1917 court: Stolen purse funds a day out at Foreshore

The losing of a purse containing a ten shilling note, a 6s postal order, and four penny stamps on October 24th, by Mrs Grace Johnson, 64, William Street, led to complications which resulted in several children being charged at the Children's Court, on Tuesday, with having stolen the purse.

Saturday, 9th December 2017, 11:30 am
Updated Monday, 11th December 2017, 10:46 pm

One child, a girl of ten, who had been sent on an errand, had lost a purse. Seeing another child pick up the purse in question she thought it was the once she had lost, and secured it. Some boys then asked her for it, stating it had been lost by someone in the town and, knowing by this time, it was not the purse she had lost, she gave it to them.

The magistrates, under the circumstances, dismissed the case against the girl.

Four boys were then charged with having stolen the purse, but they denied this.

The girl, who had been first charged gave evidence. After giving the purse, she said that one of the boys shouted: “I’ve found it.” (Laughter) The boys then went up the town. Witness thought the boy she gave it to was taking it to the owner.

PC Woardley had received the purse with 12s 10d in it from one of the boys. Detective Inspector Nawton had interviewed the four boys, and learnt that they had been playing in Hoxton Road, when the child who first found the purse told them about it, and that another girl had got it from her.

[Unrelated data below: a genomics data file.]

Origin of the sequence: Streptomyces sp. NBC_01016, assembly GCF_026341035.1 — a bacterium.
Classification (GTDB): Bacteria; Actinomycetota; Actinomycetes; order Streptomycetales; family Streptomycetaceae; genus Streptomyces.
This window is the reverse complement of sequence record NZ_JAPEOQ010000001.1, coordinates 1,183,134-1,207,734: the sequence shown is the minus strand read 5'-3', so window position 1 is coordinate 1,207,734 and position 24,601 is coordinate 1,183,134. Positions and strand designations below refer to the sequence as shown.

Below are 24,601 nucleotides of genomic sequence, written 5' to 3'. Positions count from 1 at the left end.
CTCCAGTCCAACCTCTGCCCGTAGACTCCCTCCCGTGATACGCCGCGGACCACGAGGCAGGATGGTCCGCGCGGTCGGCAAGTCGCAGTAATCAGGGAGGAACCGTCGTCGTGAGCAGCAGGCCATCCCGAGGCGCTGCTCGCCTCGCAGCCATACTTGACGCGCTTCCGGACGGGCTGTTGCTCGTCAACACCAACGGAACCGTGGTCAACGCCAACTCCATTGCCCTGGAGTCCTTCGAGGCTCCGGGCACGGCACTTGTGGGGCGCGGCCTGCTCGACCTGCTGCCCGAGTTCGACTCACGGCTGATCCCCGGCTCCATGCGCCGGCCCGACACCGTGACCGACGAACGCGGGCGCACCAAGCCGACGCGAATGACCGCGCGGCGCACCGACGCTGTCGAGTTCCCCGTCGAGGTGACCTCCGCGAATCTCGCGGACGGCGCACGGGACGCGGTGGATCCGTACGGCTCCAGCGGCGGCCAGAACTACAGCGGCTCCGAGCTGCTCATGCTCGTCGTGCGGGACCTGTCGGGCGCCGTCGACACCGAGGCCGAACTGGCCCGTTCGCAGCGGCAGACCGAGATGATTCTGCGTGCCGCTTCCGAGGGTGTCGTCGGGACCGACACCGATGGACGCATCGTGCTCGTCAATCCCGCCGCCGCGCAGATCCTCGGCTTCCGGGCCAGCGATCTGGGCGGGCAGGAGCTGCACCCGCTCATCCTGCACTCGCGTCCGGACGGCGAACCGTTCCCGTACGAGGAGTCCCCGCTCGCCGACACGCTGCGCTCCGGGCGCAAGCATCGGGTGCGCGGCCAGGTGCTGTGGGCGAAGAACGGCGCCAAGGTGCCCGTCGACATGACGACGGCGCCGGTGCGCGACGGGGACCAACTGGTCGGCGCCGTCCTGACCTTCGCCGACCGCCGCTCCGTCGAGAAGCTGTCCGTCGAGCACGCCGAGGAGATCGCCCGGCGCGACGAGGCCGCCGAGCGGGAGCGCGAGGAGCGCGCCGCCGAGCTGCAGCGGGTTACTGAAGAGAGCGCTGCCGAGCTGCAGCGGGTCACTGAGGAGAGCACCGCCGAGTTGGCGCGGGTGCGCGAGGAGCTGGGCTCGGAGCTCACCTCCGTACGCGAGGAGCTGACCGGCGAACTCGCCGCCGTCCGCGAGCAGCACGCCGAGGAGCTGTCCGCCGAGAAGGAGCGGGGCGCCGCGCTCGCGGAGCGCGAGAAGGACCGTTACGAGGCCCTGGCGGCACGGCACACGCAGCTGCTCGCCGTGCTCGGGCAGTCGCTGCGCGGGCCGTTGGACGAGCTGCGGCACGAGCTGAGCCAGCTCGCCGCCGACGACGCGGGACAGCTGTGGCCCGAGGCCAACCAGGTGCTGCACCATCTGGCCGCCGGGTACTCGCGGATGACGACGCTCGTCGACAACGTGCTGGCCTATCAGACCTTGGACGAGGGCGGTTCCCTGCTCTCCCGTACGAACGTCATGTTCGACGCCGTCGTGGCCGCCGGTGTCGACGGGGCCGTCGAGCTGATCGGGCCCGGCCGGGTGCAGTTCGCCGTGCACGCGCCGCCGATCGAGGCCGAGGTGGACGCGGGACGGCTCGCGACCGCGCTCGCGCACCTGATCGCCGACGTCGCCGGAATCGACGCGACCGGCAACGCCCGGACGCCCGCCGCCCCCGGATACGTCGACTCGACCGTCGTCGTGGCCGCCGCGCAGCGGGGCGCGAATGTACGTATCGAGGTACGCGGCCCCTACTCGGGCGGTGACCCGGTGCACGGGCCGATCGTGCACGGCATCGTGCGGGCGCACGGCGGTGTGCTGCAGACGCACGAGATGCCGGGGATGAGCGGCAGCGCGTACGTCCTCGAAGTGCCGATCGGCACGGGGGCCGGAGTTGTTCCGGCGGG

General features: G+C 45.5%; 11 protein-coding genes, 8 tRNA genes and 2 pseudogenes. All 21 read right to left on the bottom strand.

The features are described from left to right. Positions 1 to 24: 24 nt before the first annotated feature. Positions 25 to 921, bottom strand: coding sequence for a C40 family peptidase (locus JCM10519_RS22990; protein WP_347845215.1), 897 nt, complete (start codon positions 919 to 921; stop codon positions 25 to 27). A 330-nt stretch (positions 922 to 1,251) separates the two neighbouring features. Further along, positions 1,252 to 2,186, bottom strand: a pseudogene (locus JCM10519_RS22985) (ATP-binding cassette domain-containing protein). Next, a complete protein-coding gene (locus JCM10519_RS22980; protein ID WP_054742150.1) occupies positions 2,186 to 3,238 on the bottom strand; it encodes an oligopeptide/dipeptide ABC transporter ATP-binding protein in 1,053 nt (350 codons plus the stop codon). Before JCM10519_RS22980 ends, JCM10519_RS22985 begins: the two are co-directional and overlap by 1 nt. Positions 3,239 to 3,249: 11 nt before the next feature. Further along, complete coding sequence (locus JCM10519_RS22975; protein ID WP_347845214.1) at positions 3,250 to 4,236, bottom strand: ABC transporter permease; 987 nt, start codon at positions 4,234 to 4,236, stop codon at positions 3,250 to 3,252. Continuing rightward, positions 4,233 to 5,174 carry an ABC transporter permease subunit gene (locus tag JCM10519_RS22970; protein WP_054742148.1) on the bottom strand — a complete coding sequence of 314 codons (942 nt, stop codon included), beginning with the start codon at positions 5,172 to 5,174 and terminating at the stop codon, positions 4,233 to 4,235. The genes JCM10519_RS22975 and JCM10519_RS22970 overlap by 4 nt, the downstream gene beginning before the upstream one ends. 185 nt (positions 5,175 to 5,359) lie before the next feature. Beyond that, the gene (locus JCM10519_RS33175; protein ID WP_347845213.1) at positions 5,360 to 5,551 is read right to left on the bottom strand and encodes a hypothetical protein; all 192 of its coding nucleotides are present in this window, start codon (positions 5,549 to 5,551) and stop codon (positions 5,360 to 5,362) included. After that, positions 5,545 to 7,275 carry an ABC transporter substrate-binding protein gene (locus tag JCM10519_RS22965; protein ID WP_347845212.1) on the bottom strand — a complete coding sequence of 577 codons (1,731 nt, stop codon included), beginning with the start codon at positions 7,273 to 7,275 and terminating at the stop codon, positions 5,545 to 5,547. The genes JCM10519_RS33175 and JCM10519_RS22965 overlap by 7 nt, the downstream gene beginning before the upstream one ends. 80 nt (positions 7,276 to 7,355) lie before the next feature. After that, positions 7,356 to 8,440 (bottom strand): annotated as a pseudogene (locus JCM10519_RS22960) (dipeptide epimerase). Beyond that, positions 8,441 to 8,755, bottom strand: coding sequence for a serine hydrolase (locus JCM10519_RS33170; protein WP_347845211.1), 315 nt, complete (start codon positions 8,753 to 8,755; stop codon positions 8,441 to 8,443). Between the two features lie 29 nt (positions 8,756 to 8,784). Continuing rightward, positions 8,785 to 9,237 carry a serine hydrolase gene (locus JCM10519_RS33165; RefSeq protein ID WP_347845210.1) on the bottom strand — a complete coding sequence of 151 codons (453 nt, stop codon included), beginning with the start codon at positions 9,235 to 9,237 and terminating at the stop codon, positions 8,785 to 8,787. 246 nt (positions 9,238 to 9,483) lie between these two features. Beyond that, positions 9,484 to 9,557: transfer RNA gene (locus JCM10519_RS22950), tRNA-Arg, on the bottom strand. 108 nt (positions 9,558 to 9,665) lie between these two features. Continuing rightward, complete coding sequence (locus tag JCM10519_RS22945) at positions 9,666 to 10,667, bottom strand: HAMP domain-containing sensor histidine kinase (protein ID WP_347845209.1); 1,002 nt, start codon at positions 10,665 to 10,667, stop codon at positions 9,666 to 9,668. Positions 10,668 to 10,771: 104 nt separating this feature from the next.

They learnt how the second girl was dressed, and they followed her, and meeting the second girl asked her for it.

One boy had urged that the purse should be taken to his mother, but another suggested that they should spend it.

They went to the Foreshore, and other places, including the communal kitchen in Nelson Street - one of the boys had gone home before this.

Three boys went to see the pictures at night and then visited a fried fish shop.

Witness detailed how the boys got the note and postal order changed. One of the boys had made the statement, in the presence of others, the latter all agreeing to it.

The father of one of the four boys said he thought the lads had not intended to do wrong, but the temptation being put in their way they fell.

One boy told the magistrates that his first thought was that they should take the course to the police station.

The chief constable said he thought the boys were right in finding the girl who had secured it from the girl who first found it.

The point where they went wrong was in converting the contents to their own use.

Mr AC Myers, attendance officer, said the boys were regular attendees at school and had good characters.

The magistrates ordered three of the boys to pay 2s towards the costs and 1s 2d towards refunding the money taken out of the purse; and the fourth boy, who had the least to do with it was ordered to refund 1s. The boys were also bound over under the First Offenders’ Act.

Regarding the allegation that four penny stamps had been purchased for threepence, a young man who bought the stamps attended, and said he had no explanation to give.

The boys said to him “Give us 3d for them,” and he did so. He did not think they might have got them dishonestly.

The chief said that had the matter being one of value he would have charged the young man with receiving.

The young man said he would be very careful in future.